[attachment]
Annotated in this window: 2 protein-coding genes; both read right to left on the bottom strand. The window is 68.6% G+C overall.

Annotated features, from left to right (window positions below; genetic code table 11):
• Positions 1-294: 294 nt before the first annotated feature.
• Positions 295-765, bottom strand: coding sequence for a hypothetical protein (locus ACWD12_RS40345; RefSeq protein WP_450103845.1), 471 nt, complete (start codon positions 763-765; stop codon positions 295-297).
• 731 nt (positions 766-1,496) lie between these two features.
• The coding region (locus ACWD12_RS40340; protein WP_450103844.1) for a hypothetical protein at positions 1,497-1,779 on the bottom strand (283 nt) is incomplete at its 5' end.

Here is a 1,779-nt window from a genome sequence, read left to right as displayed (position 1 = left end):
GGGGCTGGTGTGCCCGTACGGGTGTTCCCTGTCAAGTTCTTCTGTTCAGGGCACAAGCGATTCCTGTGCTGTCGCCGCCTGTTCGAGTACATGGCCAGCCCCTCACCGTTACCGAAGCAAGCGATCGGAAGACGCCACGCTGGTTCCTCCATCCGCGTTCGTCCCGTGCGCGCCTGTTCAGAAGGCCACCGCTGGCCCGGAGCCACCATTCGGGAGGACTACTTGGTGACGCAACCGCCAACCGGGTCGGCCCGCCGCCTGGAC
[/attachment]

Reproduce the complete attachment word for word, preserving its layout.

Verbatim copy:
Annotated in this window: 2 protein-coding genes; both read right to left on the bottom strand. The window is 68.6% G+C overall.

Annotated features, from left to right (window positions below; genetic code table 11):
• Positions 1-294: 294 nt before the first annotated feature.
• Positions 295-765, bottom strand: coding sequence for a hypothetical protein (locus ACWD12_RS40345; RefSeq protein WP_450103845.1), 471 nt, complete (start codon positions 763-765; stop codon positions 295-297).
• 731 nt (positions 766-1,496) lie between these two features.
• The coding region (locus ACWD12_RS40340; protein WP_450103844.1) for a hypothetical protein at positions 1,497-1,779 on the bottom strand (283 nt) is incomplete at its 5' end.

Here is a 1,779-nt window from a genome sequence, read left to right as displayed (position 1 = left end):
GGGGCTGGTGTGCCCGTACGGGTGTTCCCTGTCAAGTTCTTCTGTTCAGGGCACAAGCGATTCCTGTGCTGTCGCCGCCTGTTCGAGTACATGGCCAGCCCCTCACCGTTACCGAAGCAAGCGATCGGAAGACGCCACGCTGGTTCCTCCATCCGCGTTCGTCCCGTGCGCGCCTGTTCAGAAGGCCACCGCTGGCCCGGAGCCACCATTCGGGAGGACTACTTGGTGACGCAACCGCCAACCGGGTCGGCCCGCCGCCTGGAC